Yes, it is like I’m shouting using all caps, because it’s that important. Here’s why –

  1. Study after study shows that employees who take regular breaks have a proven better performance level, reduced stress levels and have reduced animosity toward other employees who do take breaks.
  2. Smokers take breaks more often than non-smokers by nearly 30%. Does this cause friction? It can, when one group feels that another group receives more opportunity to take breaks, it can result in some feelings of unfair treatment.
  3. Decision fatigue can increase stress and decrease productivity. Taking just a 10-minute break every two to three hours has been shown to decrease the accumulation of physical and psychological fatigue. Yes, take your lunch break and use that 30 minutes to really revive and refresh.
  4. Employees report having stronger motivation to complete large projects or prolonged activities when they take regular breaks.
  5. Changing the scenery during your break will offer enhanced positive results. Take a walk around the block, stand outside and enjoy the fresh air or go listen to some music in your car. A change in the environment can assist the brain in resting and changing gears from work mode.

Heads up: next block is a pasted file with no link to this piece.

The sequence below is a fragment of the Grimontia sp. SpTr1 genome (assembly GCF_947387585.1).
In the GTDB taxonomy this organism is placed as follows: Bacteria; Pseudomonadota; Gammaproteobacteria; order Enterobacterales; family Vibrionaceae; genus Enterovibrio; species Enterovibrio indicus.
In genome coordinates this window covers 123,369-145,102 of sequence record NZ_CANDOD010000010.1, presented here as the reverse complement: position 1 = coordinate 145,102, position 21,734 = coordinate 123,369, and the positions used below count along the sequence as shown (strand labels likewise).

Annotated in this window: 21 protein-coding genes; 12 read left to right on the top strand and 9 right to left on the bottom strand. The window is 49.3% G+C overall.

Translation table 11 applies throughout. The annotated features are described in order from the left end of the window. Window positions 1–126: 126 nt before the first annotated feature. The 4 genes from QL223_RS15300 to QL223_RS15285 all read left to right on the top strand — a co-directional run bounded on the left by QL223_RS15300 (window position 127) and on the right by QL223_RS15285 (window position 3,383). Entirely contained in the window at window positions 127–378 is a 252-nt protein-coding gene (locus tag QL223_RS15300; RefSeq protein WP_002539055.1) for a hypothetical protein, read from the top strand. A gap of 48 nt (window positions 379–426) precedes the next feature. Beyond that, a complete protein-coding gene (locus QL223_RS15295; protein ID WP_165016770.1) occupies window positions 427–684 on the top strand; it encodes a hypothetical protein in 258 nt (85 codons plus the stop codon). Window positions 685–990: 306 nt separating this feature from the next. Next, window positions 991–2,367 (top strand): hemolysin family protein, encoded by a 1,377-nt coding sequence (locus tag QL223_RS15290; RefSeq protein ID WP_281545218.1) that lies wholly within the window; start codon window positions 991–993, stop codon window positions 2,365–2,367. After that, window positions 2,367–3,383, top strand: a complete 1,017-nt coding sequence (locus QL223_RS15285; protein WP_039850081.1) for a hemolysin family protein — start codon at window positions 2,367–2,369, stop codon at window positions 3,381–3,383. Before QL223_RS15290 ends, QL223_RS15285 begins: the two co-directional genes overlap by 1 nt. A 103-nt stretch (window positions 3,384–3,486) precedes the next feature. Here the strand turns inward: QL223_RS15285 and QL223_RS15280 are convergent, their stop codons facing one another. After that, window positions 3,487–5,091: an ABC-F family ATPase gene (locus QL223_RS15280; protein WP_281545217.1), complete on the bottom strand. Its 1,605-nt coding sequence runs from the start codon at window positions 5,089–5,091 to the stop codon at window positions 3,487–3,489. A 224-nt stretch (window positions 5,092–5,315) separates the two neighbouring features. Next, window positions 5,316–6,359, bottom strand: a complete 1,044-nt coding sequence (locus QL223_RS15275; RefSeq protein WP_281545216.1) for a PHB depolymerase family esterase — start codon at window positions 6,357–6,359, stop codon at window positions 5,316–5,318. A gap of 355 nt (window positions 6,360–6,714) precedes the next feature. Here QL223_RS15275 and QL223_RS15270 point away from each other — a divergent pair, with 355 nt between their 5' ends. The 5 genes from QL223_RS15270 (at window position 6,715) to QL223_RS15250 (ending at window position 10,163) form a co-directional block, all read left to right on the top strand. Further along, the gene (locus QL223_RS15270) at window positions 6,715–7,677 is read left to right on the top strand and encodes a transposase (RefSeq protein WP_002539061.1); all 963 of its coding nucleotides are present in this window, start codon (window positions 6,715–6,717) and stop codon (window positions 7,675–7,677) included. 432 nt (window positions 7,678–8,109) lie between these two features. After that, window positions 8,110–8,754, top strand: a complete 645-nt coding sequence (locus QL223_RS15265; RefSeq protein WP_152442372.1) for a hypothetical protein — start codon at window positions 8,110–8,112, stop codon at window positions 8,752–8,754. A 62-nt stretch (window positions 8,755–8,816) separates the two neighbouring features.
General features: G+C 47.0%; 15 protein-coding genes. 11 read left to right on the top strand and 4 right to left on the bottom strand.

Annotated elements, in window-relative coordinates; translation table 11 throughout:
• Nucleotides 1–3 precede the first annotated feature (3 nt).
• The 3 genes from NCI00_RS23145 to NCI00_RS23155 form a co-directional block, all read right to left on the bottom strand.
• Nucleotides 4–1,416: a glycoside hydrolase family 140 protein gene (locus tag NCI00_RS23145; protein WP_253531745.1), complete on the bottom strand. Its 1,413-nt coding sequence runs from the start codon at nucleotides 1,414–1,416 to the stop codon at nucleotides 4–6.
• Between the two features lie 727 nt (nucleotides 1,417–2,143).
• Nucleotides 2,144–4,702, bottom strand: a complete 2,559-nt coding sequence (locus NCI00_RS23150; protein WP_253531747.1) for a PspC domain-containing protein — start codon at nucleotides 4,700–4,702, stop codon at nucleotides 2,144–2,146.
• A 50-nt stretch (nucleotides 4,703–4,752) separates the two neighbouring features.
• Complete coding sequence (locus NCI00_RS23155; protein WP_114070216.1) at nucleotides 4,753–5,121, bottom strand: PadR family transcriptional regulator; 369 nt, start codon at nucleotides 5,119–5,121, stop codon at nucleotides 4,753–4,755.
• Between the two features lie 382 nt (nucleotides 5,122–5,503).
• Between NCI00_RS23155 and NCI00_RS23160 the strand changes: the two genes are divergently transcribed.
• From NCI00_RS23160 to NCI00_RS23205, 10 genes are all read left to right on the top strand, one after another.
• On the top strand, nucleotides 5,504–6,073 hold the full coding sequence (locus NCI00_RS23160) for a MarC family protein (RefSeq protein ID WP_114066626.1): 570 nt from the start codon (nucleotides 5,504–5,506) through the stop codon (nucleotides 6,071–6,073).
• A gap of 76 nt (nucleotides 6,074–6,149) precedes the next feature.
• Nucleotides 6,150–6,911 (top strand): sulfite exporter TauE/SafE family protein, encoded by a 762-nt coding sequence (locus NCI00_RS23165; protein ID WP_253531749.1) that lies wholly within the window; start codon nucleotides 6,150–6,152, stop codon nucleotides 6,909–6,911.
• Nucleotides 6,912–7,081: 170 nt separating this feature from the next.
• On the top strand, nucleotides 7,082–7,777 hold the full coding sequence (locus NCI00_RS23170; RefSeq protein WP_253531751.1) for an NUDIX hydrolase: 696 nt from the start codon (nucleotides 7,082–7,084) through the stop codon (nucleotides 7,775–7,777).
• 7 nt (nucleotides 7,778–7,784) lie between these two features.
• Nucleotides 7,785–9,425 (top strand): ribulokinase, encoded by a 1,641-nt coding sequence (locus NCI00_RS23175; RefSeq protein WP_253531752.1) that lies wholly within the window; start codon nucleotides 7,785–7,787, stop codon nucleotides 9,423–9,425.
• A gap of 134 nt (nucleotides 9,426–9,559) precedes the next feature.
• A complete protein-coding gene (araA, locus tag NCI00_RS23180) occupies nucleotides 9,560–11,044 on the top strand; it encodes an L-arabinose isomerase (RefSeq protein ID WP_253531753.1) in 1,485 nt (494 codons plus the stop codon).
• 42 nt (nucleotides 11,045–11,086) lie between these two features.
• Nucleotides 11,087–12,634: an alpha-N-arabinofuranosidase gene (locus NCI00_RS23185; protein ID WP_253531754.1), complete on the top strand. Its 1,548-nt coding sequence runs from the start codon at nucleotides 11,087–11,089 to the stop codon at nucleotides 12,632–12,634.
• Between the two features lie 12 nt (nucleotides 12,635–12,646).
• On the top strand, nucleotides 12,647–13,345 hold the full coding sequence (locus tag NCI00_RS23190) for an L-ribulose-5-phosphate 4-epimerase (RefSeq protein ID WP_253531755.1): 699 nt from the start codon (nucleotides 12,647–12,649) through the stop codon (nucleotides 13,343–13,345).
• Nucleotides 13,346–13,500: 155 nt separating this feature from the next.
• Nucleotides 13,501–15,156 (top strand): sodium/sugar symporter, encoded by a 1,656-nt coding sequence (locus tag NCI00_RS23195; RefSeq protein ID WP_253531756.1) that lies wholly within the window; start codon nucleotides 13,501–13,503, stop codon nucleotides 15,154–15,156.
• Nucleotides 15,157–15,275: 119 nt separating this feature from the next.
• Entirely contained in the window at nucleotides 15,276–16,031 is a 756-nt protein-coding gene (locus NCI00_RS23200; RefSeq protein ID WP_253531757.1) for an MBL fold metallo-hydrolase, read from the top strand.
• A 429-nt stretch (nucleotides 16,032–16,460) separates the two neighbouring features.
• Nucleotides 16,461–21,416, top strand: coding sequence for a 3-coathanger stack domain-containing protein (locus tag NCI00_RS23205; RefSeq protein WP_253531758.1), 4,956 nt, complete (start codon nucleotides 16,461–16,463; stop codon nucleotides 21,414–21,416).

6. Many states require breaks. To find out if your state is included – check out this guide that breaks down laws by state requirements.
  7. Stretching during your break can reduce some of the stiffness and the potential for repetitive task injuries – plus, it just feels good!
  8. Speak with your manager to find out if taking breaks is “frowned upon” or seen as not being fully committed to the job. Retention of team members, by considering their total well-being, is essential in assisting everyone in the workplace to continue to be effective in their position.
  9. Lunch is a must do – we are human beings who need to have energy, stay hydrated and consider our well-being as a valuable tool in helping our patients.

What can you do to implement break taking as a manager or owner?

  • Encourage breaks, let team members know that you want them to take their breaks.
  • Make sure smokers and non-smokers get breaks.
  • Schedule a time for breaks and assure your staffing pattern supports it.
  • Have team members track their breaks and review that information with the team to reinforce your commitment.
  • Lead the charge – let the team know that you take breaks as well.
  • Make it part of your culture – let potential new employees know that breaks are part of their day.
  • Put snacks in the team lounge – such as fresh fruit, energy bars and drinks – making them available for all team members. All you ask is that they sit down, take a break and enjoy their snack. By the way, on the list of benefits that increases employee retention is having snacks available at the business. No really! Just ask Google.

If you aren’t encouraging breaks, then it’s time to go from broken to breaks.


Sheila Grosdidier, SCP
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